MGT 300 Spring 2010 Week 10

MGT 300 Spring 2010 Week 10 - Corporate-Level...

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Corporate-Level Strategy (Dess-Lumpkin-Eisner Chapter 6) MGT 300 Week 10 March 31
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10 - 2 Making Diversification Work 1. What businesse s should a corporation compete in? 1. How should these businesses be managed to jointly create more value than if they were freestanding units?
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10 - 3 Making Diversification Work Diversification initiatives must create value for shareholders - Mergers and acquisitions ( buy ) - Strategic alliances - Joint ventures - Internal development ( make ) Diversification should create synergy Business 1 Business 2
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10 - 4 Synergy Related businesses (horizontal relationships) - Sharing tangible resources - Sharing intangible resources Unrelated businesses (hierarchical relationships) - Value creation derives from corporate office - Leveraging support activities
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10 - 5 Creating Value Related Diversification: Economies of Scope Leveraging core competencies 3M leverages it competencies in adhesives technologies to many industries, including automotive, construction, and telecommunications Sharing activities McKesson, a large distribution company, sells many product lines, such as pharmaceuticals and liquor, through its superwarehouses Related Diversification: Market Power Pooled negotiating power The Times Mirror Company increases its power over customers by providing “one-stop shopping” for advertisers to reach customers through multiple media —television and newspapers—in several huge markets such as New York and Chicago Vertical integration Shaw industries, a giant carpet manufacturer, increases its control over raw materials by producing much of its own polypropylene fiber, a key input to its manufacturing process Exhibit 6.2 Creating Value through Related and Unrelated Diversification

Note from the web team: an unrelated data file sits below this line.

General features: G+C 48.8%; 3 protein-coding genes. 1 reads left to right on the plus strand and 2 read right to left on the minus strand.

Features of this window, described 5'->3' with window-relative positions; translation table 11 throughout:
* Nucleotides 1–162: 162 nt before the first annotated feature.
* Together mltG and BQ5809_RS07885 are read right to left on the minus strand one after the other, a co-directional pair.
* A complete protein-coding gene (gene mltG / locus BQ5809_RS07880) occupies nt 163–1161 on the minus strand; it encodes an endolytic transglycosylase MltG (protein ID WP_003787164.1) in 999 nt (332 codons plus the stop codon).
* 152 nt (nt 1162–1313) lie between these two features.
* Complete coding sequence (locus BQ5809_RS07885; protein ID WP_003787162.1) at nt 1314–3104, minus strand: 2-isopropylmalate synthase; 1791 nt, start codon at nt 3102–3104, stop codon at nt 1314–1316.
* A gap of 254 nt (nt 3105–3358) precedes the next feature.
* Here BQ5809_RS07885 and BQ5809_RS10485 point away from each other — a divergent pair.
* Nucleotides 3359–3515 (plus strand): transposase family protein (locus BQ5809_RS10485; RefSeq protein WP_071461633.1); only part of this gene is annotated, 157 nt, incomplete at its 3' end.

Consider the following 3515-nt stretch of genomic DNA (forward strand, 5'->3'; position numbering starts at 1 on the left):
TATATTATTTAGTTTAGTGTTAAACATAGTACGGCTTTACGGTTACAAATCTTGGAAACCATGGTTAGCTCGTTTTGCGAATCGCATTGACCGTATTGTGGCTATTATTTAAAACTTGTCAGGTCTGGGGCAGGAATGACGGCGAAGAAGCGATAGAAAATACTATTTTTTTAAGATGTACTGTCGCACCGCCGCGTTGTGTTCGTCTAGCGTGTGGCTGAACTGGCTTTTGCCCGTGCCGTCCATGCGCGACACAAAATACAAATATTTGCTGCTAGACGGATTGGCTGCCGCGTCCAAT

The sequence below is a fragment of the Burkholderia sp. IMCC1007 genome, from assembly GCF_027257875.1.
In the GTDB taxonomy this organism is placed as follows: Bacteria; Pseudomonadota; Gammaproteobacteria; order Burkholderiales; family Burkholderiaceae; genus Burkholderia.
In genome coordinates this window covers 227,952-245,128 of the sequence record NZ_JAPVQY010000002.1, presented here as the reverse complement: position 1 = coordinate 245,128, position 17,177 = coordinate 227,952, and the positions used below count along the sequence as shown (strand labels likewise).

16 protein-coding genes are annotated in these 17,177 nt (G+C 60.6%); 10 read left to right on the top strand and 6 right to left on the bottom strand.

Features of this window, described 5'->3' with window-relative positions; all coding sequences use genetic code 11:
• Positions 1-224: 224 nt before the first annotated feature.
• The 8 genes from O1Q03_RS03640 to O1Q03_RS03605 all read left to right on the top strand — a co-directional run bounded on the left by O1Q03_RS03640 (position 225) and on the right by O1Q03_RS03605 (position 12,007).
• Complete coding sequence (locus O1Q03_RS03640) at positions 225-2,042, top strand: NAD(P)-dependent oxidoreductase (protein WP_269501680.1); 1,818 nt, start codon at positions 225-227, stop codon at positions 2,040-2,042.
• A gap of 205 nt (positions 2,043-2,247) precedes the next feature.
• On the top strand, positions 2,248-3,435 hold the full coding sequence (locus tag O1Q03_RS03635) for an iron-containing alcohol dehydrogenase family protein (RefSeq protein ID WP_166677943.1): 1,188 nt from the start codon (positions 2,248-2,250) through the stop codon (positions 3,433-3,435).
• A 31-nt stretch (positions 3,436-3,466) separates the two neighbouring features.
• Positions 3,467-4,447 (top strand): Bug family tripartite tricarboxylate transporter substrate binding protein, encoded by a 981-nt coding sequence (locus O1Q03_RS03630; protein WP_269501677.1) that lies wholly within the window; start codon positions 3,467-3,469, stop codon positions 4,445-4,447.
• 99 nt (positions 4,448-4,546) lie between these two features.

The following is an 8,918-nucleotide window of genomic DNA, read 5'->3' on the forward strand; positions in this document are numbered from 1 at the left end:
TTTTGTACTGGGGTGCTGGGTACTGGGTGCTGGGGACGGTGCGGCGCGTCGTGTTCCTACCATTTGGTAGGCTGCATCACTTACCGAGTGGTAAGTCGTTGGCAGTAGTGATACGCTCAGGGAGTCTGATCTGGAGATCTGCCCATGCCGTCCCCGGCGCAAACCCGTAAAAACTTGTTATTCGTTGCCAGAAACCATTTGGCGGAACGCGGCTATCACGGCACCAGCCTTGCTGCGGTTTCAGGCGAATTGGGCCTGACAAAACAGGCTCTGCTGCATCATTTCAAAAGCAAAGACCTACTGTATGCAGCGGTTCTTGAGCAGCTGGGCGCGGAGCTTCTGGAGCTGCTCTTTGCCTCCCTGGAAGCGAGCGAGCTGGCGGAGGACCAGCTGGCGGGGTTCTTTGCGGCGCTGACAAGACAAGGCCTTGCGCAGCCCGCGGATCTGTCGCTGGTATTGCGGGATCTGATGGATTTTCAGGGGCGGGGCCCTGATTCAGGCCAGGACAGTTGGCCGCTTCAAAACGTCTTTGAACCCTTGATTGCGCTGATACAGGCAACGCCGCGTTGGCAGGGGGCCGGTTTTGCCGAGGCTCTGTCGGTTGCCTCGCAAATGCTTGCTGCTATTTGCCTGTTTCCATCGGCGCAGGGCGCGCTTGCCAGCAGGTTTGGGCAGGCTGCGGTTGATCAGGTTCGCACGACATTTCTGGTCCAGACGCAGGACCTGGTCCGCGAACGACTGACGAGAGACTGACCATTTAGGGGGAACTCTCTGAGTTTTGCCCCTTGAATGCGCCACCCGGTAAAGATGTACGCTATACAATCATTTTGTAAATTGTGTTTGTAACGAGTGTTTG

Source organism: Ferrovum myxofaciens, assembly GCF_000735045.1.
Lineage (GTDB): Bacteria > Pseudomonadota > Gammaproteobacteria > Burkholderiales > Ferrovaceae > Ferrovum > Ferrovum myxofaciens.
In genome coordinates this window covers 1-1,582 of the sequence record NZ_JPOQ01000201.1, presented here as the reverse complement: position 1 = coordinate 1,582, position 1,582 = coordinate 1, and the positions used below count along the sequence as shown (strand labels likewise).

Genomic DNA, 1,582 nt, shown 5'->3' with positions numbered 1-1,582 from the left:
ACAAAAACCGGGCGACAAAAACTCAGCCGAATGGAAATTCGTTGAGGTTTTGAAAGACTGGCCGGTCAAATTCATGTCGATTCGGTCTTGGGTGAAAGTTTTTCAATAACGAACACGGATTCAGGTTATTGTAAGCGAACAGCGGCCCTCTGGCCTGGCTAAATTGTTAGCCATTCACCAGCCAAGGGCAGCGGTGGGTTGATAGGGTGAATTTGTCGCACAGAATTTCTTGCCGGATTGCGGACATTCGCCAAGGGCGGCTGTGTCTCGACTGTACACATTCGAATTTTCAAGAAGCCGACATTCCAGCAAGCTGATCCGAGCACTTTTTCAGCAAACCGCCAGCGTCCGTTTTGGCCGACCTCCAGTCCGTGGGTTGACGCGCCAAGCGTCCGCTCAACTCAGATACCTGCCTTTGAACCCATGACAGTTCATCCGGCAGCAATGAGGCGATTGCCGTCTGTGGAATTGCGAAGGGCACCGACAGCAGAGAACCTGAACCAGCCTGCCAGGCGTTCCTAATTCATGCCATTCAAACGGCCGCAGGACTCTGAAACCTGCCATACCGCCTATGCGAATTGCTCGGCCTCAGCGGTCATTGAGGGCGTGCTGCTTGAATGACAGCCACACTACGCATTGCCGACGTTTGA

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10 - 6 Creating Value Unrelated Diversification: Parenting, Restructuring, and Financial Synergies Corporate restructuring and parenting The corporate office of Cooper Industries adds value to its acquired businesses by performing such activities as auditing their manufacturing operations, improving their accounting activities, and centralizing union negotiations Portfolio management Novartis, formerly Ciba-Geigy, uses portfolio management to improve many key activities, including resource allocation and reward and evaluation systems Exhibit 6.2 Creating Value through Related and Unrelated Diversification
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10 - 7 Related Diversification: Economies of Scope and Revenue Enhancement Economies of scope - Cost savings from leveraging core competencies or sharing related activities among businesses in the corporation - Leverage or reuse key resources Favorable reputation Expert staff Management skills Efficient purchasing operations Existing manufacturing facilities
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10 - 8 Creating Value Economies of Scale & Scope Economies of Scale -
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